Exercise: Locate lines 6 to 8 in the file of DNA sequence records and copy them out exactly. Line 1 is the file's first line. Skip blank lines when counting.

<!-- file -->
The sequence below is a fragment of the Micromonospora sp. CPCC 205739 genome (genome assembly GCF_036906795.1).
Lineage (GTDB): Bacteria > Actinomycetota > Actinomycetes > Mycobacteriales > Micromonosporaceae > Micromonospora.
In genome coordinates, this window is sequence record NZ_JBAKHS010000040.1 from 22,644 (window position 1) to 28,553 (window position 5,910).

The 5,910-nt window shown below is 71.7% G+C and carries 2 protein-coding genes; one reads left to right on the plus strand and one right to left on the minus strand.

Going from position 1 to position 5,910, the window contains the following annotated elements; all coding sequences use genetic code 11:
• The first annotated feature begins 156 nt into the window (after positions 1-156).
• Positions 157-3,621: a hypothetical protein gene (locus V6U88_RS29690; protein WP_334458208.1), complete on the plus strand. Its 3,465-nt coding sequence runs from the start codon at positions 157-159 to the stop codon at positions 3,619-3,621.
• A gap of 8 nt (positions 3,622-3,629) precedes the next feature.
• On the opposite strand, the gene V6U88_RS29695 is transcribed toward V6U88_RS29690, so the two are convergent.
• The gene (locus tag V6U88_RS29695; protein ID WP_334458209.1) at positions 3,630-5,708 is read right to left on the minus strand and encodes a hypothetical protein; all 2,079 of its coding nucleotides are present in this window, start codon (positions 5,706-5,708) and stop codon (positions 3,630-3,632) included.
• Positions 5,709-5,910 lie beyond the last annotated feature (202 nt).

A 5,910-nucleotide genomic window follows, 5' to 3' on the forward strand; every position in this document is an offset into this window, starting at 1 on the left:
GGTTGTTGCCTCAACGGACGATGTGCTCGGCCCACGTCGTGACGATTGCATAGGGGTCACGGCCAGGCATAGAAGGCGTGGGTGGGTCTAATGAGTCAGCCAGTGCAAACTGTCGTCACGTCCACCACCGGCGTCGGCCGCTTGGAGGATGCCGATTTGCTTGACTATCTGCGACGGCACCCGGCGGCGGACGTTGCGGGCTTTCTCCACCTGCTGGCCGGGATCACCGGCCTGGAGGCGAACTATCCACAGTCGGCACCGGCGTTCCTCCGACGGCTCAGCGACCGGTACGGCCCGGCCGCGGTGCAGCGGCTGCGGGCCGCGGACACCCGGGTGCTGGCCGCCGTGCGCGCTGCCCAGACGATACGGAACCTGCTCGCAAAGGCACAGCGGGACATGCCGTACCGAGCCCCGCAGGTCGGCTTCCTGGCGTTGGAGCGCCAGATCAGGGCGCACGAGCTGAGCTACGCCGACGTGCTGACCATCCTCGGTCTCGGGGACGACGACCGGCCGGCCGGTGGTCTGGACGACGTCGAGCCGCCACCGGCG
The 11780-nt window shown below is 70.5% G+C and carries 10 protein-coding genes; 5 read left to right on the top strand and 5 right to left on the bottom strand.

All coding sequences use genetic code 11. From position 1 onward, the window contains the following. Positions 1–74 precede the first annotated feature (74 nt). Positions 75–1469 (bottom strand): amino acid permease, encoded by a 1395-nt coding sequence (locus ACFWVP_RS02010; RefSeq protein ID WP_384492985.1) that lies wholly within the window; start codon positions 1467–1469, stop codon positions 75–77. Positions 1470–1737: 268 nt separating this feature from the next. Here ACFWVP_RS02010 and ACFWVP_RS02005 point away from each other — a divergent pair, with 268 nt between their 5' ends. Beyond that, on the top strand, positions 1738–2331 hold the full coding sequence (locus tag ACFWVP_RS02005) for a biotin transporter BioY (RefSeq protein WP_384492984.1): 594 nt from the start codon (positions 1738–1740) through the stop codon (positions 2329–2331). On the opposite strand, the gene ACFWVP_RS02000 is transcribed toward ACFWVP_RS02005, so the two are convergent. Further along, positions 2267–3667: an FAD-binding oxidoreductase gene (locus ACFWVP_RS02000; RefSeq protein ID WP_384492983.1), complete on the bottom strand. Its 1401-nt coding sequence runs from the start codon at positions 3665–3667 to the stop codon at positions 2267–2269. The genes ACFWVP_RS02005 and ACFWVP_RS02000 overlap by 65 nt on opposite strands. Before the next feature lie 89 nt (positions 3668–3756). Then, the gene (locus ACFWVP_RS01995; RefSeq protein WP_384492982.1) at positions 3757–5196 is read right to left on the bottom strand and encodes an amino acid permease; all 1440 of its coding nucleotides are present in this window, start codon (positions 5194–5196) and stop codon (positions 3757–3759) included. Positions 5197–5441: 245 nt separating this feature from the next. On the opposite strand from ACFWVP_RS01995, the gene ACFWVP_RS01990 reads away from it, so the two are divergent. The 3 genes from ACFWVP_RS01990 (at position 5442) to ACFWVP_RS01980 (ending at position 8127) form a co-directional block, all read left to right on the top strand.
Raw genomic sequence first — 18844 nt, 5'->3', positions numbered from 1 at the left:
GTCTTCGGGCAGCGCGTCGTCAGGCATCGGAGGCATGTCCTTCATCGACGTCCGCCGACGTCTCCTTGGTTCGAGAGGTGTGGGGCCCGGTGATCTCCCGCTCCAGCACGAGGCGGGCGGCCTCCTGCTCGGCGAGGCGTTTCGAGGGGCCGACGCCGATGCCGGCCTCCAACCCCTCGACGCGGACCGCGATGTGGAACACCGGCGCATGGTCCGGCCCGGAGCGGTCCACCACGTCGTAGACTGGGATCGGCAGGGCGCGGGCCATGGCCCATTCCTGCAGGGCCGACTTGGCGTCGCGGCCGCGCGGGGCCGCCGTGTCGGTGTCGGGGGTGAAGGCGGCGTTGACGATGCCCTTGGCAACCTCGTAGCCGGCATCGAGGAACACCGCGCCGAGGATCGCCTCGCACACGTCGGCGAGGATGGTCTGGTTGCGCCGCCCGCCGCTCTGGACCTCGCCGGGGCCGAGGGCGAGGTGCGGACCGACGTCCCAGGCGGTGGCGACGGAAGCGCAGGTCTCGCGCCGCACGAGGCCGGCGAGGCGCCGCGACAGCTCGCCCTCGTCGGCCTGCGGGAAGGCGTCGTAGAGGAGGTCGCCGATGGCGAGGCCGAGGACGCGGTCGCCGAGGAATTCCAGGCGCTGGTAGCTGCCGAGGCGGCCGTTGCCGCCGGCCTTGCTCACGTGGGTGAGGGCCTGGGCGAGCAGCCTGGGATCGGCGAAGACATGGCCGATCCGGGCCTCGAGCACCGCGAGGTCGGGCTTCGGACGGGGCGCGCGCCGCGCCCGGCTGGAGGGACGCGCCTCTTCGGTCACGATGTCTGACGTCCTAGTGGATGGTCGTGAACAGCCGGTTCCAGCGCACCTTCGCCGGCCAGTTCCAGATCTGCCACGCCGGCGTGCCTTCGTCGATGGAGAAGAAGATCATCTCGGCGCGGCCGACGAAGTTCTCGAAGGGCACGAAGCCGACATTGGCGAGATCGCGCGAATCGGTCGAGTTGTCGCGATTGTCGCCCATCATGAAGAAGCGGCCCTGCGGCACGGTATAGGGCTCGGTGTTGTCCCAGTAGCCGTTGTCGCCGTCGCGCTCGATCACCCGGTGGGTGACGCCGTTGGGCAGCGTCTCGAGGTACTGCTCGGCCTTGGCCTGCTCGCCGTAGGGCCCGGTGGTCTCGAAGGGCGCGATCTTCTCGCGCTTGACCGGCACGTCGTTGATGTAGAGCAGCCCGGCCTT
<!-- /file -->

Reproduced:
• The first annotated feature begins 156 nt into the window (after positions 1-156).
• Positions 157-3,621: a hypothetical protein gene (locus V6U88_RS29690; protein WP_334458208.1), complete on the plus strand. Its 3,465-nt coding sequence runs from the start codon at positions 157-159 to the stop codon at positions 3,619-3,621.
• A gap of 8 nt (positions 3,622-3,629) precedes the next feature.